Cindy Krum (CEO of MobileMoxie) asserted digital marketers shouldn’t feel bound to one type of design; each page should be taken into account on its own.

“You don’t have to commit 100% to one mobile type. Part of your site can have one architecture and other pages can have a different architecture. If it provides a better user experience, then you should do it. Google is not against this if it’s warranted,” Krum said.

Gary Illyes, Webmaster Trends Analyst at Google, agreed. What Google cares about most, he said, is making the user happy. He also emphasized that responsive design does not lead to ranking boost, and a lack of responsive design does not lead to penalty.

5. Click-to-Call Extensions Reap Major Rewards

Jason Spievak, CEO of Invoca, and Daryl Colwell, Senior Vice President at Matomy Media Group, shared statistics that demonstrated the importance of implementing Click-to-Call functionality on PPC ads in the Pubcon session New Mobile Behavior and Click-to-Call Strategies:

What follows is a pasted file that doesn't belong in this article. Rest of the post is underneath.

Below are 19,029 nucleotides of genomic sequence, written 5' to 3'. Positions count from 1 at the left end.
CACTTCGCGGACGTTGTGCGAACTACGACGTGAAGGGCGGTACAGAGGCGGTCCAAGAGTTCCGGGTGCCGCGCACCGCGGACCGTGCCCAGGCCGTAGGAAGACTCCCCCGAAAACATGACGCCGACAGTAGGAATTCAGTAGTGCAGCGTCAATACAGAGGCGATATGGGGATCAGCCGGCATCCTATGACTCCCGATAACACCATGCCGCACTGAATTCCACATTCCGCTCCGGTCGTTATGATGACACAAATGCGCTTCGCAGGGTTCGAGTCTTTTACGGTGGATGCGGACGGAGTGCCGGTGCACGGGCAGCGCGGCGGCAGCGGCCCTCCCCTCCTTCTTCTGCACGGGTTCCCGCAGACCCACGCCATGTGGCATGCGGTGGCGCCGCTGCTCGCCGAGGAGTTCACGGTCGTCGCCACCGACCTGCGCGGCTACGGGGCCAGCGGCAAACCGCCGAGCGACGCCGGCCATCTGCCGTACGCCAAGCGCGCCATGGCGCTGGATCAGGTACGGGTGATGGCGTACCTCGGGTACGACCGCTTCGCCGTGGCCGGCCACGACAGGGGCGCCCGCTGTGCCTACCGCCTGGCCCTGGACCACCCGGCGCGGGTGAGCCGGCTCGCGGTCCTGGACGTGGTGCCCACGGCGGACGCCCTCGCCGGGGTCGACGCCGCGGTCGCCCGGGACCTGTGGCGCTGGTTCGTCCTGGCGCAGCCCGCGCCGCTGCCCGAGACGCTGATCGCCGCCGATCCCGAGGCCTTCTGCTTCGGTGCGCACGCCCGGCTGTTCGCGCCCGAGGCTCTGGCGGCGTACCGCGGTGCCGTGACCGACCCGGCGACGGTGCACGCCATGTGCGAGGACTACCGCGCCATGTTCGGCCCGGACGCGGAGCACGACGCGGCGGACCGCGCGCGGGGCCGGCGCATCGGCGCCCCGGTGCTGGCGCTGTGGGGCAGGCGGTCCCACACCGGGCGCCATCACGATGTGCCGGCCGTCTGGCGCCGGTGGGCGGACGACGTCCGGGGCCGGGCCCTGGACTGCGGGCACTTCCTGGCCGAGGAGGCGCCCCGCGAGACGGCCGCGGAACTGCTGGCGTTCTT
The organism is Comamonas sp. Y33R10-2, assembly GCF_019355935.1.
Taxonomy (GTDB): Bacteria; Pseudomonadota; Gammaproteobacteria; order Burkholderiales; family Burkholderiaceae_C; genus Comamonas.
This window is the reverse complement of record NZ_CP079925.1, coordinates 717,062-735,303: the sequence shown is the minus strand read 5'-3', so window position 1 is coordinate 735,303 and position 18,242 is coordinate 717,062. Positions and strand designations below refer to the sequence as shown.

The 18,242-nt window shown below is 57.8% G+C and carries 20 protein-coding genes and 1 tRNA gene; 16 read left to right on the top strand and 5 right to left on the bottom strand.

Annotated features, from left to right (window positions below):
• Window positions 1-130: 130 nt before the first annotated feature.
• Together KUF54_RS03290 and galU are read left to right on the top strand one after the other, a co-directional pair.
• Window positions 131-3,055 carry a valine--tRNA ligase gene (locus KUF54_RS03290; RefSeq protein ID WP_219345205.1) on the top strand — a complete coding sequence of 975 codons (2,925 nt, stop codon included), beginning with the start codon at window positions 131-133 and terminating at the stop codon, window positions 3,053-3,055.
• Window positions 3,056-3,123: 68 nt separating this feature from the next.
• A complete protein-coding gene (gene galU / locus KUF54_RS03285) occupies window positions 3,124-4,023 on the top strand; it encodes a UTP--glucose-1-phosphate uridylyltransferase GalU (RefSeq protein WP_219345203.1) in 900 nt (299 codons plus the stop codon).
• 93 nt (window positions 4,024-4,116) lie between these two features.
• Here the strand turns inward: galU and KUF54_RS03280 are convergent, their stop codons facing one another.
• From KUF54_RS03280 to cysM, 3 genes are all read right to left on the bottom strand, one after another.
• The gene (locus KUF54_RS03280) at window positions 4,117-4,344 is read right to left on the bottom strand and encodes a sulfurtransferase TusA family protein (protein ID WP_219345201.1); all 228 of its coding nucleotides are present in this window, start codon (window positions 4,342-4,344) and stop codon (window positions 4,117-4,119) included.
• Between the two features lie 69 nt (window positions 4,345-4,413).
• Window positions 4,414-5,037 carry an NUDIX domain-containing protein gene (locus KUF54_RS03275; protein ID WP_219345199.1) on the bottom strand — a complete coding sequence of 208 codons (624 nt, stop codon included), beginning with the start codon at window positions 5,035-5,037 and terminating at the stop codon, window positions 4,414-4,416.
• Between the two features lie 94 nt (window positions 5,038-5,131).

• 47% of mobile users will explore other brands if there is no phone number associate with the business’ search results (Google Mobile Playbook 2013).
  • The average American consumer spends 34 hours a month browsing the Internet on a mobile device (source: Direct Marketing News).
  • By 2018, mobile search will drive 73 billion inbound calls to advertisers (source: BIA/Kelsey).
  • There are 30-50% conversion rates on a call.

Given these statistics, it seems more important than ever to make sure people viewing your ads can easily call your business.

6. 75% of Users Access Pinterest on a Mobile Device; Optimize Accordingly